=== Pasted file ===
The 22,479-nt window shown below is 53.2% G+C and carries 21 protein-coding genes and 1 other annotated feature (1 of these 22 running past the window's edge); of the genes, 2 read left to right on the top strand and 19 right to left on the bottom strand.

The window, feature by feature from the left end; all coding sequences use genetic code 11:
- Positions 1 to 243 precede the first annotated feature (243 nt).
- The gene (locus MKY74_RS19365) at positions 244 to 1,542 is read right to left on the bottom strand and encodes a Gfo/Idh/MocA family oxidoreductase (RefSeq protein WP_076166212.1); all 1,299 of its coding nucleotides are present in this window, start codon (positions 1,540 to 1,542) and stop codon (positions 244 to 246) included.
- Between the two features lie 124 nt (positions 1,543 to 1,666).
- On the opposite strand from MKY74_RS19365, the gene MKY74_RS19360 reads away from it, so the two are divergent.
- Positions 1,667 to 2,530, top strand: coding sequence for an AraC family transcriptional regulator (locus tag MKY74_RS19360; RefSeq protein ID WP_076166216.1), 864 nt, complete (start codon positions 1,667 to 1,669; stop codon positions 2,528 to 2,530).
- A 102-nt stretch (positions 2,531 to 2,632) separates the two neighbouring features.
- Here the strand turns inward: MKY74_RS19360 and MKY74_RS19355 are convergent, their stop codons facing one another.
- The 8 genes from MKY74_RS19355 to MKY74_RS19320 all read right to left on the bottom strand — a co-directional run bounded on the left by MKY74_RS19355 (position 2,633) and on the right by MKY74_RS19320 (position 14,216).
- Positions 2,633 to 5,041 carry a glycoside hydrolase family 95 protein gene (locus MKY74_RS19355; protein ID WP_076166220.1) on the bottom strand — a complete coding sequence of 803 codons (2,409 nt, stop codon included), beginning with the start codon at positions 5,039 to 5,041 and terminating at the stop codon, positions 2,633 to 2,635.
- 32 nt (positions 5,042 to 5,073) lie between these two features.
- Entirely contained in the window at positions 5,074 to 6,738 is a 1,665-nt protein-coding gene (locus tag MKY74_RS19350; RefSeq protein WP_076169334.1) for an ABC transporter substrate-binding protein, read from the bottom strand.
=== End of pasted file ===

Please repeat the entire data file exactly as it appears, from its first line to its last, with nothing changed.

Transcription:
The 22,479-nt window shown below is 53.2% G+C and carries 21 protein-coding genes and 1 other annotated feature (1 of these 22 running past the window's edge); of the genes, 2 read left to right on the top strand and 19 right to left on the bottom strand.

The window, feature by feature from the left end; all coding sequences use genetic code 11:
- Positions 1 to 243 precede the first annotated feature (243 nt).
- The gene (locus MKY74_RS19365) at positions 244 to 1,542 is read right to left on the bottom strand and encodes a Gfo/Idh/MocA family oxidoreductase (RefSeq protein WP_076166212.1); all 1,299 of its coding nucleotides are present in this window, start codon (positions 1,540 to 1,542) and stop codon (positions 244 to 246) included.
- Between the two features lie 124 nt (positions 1,543 to 1,666).
- On the opposite strand from MKY74_RS19365, the gene MKY74_RS19360 reads away from it, so the two are divergent.
- Positions 1,667 to 2,530, top strand: coding sequence for an AraC family transcriptional regulator (locus tag MKY74_RS19360; RefSeq protein ID WP_076166216.1), 864 nt, complete (start codon positions 1,667 to 1,669; stop codon positions 2,528 to 2,530).
- A 102-nt stretch (positions 2,531 to 2,632) separates the two neighbouring features.
- Here the strand turns inward: MKY74_RS19360 and MKY74_RS19355 are convergent, their stop codons facing one another.
- The 8 genes from MKY74_RS19355 to MKY74_RS19320 all read right to left on the bottom strand — a co-directional run bounded on the left by MKY74_RS19355 (position 2,633) and on the right by MKY74_RS19320 (position 14,216).
- Positions 2,633 to 5,041 carry a glycoside hydrolase family 95 protein gene (locus MKY74_RS19355; protein ID WP_076166220.1) on the bottom strand — a complete coding sequence of 803 codons (2,409 nt, stop codon included), beginning with the start codon at positions 5,039 to 5,041 and terminating at the stop codon, positions 2,633 to 2,635.
- 32 nt (positions 5,042 to 5,073) lie between these two features.
- Entirely contained in the window at positions 5,074 to 6,738 is a 1,665-nt protein-coding gene (locus tag MKY74_RS19350; RefSeq protein WP_076169334.1) for an ABC transporter substrate-binding protein, read from the bottom strand.